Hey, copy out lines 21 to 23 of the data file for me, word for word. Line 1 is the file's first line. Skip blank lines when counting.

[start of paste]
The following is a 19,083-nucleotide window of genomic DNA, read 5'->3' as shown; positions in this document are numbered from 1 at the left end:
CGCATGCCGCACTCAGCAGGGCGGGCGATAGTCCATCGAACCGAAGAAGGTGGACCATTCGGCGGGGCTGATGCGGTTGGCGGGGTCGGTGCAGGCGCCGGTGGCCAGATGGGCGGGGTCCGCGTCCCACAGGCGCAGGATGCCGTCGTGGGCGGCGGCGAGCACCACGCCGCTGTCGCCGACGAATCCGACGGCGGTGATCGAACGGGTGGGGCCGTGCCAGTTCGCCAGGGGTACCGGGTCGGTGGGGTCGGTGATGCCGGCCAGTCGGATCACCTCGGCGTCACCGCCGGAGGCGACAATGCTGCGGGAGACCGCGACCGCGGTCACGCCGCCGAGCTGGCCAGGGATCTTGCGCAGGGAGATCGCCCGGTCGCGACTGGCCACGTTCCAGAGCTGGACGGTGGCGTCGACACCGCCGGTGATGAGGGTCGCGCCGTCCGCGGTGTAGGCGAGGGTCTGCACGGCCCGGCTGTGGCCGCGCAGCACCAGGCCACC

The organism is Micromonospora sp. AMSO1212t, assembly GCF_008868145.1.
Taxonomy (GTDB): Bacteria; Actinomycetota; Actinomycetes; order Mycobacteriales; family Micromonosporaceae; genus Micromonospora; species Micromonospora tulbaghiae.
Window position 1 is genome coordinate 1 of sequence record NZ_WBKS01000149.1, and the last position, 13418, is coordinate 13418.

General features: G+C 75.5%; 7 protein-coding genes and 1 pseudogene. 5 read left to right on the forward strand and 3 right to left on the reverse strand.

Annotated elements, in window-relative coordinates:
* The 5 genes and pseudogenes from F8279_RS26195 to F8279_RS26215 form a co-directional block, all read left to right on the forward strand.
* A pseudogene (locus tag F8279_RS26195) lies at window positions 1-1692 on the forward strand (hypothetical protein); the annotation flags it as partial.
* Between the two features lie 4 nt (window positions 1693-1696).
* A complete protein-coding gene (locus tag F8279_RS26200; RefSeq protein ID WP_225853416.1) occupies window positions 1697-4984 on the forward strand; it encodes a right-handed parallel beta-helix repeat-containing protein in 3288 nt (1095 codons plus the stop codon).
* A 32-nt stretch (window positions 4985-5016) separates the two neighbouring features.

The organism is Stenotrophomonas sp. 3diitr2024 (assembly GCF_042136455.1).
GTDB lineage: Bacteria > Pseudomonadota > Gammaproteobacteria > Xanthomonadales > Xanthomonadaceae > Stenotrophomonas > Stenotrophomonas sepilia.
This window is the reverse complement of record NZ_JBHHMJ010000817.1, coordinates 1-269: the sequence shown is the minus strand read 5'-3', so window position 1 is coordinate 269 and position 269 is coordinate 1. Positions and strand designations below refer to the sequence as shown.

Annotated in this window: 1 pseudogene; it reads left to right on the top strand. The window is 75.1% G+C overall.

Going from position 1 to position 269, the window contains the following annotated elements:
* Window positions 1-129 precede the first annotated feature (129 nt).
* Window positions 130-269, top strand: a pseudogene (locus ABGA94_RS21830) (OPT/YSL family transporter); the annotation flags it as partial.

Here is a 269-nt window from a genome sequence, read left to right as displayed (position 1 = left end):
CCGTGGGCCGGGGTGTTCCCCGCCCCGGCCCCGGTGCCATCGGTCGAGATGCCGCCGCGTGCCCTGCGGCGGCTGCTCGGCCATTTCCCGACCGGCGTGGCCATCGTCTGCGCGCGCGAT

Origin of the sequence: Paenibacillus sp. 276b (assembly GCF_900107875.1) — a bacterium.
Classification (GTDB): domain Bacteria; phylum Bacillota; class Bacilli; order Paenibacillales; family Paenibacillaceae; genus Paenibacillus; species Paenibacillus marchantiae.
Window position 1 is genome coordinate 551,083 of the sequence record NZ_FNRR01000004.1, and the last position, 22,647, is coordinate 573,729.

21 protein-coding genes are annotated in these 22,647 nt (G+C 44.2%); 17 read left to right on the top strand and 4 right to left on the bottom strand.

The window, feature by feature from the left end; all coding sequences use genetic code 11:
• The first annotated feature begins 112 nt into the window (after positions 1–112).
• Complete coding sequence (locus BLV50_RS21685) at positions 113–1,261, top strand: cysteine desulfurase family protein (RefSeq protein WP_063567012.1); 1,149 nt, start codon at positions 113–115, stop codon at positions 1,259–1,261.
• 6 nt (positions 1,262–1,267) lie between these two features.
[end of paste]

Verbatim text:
CCGTGGGCCGGGGTGTTCCCCGCCCCGGCCCCGGTGCCATCGGTCGAGATGCCGCCGCGTGCCCTGCGGCGGCTGCTCGGCCATTTCCCGACCGGCGTGGCCATCGTCTGCGCGCGCGAT

Origin of the sequence: Paenibacillus sp. 276b (assembly GCF_900107875.1) — a bacterium.
Classification (GTDB): domain Bacteria; phylum Bacillota; class Bacilli; order Paenibacillales; family Paenibacillaceae; genus Paenibacillus; species Paenibacillus marchantiae.